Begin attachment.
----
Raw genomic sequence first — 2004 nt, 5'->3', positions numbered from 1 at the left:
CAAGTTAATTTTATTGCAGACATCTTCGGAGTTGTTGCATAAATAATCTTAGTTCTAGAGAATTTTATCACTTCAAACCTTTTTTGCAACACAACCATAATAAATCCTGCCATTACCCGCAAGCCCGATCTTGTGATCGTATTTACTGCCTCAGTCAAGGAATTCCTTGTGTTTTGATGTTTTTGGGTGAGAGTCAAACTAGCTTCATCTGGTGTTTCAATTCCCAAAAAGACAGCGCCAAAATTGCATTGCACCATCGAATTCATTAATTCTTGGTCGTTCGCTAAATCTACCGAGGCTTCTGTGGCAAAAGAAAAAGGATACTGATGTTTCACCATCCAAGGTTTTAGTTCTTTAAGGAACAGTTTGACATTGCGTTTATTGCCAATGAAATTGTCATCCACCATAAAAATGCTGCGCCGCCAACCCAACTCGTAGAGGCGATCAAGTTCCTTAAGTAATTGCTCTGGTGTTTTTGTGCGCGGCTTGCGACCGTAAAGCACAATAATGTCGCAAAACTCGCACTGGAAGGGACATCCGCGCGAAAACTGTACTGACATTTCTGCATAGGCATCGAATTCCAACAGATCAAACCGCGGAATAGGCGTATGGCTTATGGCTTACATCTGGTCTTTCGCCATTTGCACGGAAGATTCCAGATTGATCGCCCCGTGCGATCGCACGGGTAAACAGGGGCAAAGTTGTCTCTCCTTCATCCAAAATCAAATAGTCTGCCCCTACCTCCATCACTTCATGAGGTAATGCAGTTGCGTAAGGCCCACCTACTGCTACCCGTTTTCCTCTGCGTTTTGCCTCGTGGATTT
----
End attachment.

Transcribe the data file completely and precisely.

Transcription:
Raw genomic sequence first — 2004 nt, 5'->3', positions numbered from 1 at the left:
CAAGTTAATTTTATTGCAGACATCTTCGGAGTTGTTGCATAAATAATCTTAGTTCTAGAGAATTTTATCACTTCAAACCTTTTTTGCAACACAACCATAATAAATCCTGCCATTACCCGCAAGCCCGATCTTGTGATCGTATTTACTGCCTCAGTCAAGGAATTCCTTGTGTTTTGATGTTTTTGGGTGAGAGTCAAACTAGCTTCATCTGGTGTTTCAATTCCCAAAAAGACAGCGCCAAAATTGCATTGCACCATCGAATTCATTAATTCTTGGTCGTTCGCTAAATCTACCGAGGCTTCTGTGGCAAAAGAAAAAGGATACTGATGTTTCACCATCCAAGGTTTTAGTTCTTTAAGGAACAGTTTGACATTGCGTTTATTGCCAATGAAATTGTCATCCACCATAAAAATGCTGCGCCGCCAACCCAACTCGTAGAGGCGATCAAGTTCCTTAAGTAATTGCTCTGGTGTTTTTGTGCGCGGCTTGCGACCGTAAAGCACAATAATGTCGCAAAACTCGCACTGGAAGGGACATCCGCGCGAAAACTGTACTGACATTTCTGCATAGGCATCGAATTCCAACAGATCAAACCGCGGAATAGGCGTATGGCTTATGGCTTACATCTGGTCTTTCGCCATTTGCACGGAAGATTCCAGATTGATCGCCCCGTGCGATCGCACGGGTAAACAGGGGCAAAGTTGTCTCTCCTTCATCCAAAATCAAATAGTCTGCCCCTACCTCCATCACTTCATGAGGTAATGCAGTTGCGTAAGGCCCACCTACTGCTACCCGTTTTCCTCTGCGTTTTGCCTCGTGGATTT